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Though this section is late in the manual, it is one of the most important. Too often, it is easy to neglect your own health in the AUH role (mental, physical, emotional, spiritual), which is very focused on working with others in various capacities. In the midst of the demands that you will face on a day-to-day basis, it will be important for you to take time to center yourself, take a breath or a walk, so that you can respond (not react) to the situations you will face. If you are not sure what to do, talk to a fellow AUH and/or talk to your Dean. JMU is a community, and your fellow AUHs can be the best source of information, advice and support out there. After all, they know that the AUH job will take as many hours as you are willing to give to it, so set your boundaries so that you can work toward a balance in your priorities at home and at work.

Advice from other AUHs

Take one day at a time. Get a sense of the shape of the academic year first and lay out important dates and deadlines. Figure out the most important things that must be done--scheduling, budgeting, etc.--and learn how to do those first. Get to know your support staff and work closely with them.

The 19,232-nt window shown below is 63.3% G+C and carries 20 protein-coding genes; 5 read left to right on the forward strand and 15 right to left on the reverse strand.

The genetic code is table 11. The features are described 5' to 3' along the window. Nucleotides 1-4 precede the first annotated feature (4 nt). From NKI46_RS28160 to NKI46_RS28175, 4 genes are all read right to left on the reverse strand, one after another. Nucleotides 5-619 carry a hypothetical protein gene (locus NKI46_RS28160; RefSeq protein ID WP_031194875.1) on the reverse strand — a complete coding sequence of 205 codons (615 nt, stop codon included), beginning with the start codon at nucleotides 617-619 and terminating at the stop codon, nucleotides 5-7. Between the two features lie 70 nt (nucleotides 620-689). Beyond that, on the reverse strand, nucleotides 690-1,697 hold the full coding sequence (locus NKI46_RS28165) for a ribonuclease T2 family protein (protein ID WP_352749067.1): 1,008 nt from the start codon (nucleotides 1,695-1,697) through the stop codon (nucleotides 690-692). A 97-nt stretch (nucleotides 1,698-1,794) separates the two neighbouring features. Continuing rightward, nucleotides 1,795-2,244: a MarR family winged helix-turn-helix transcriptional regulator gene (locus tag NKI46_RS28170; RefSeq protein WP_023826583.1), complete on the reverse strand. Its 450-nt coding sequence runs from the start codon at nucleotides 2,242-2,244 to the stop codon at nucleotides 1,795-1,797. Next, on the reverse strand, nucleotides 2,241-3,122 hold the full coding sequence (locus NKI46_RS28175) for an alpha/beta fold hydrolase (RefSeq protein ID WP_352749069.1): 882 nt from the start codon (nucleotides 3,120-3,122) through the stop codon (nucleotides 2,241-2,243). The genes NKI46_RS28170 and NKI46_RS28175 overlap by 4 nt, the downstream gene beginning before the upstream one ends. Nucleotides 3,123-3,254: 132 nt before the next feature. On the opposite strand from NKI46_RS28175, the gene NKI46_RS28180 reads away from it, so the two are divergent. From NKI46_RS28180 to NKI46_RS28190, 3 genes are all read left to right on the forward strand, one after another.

Talk to other academic unit heads, both in your college and outside. Recognize that you will make mistakes, but that most of them can be fixed, and to keep in mind your primary goals, including (but not limited to): to support the mission of the university, to create a great educational experience for students, to create an environment in which your faculty can flourish, and to serve as an advocate for those in your departmental community.

1] Keep lines of communication open in varied directions within and outside the unit. 2] Try to resist the temptation to take things too personally. 3] Find 1 or 2 other unit heads that you trust to serve as mentors and as pressure-release valves. Even experienced AUHs need a pressure-release valve -- both professionally and personally.

Make two to three friends with other AUHs. People that you trust and can go to for advice and mentorship. This is critical. Also, rarely does anyone need an answer right away. It's okay to think on something.

It takes a year to learn what the job entails. If you can hang on for a year, you can then start planning in the second year and anticipating deadlines.

Ask LOTS of questions! I've not met anyone that wasn't willing to help me. Everyone understands and is happy to help!

A list of AUHs is available online.

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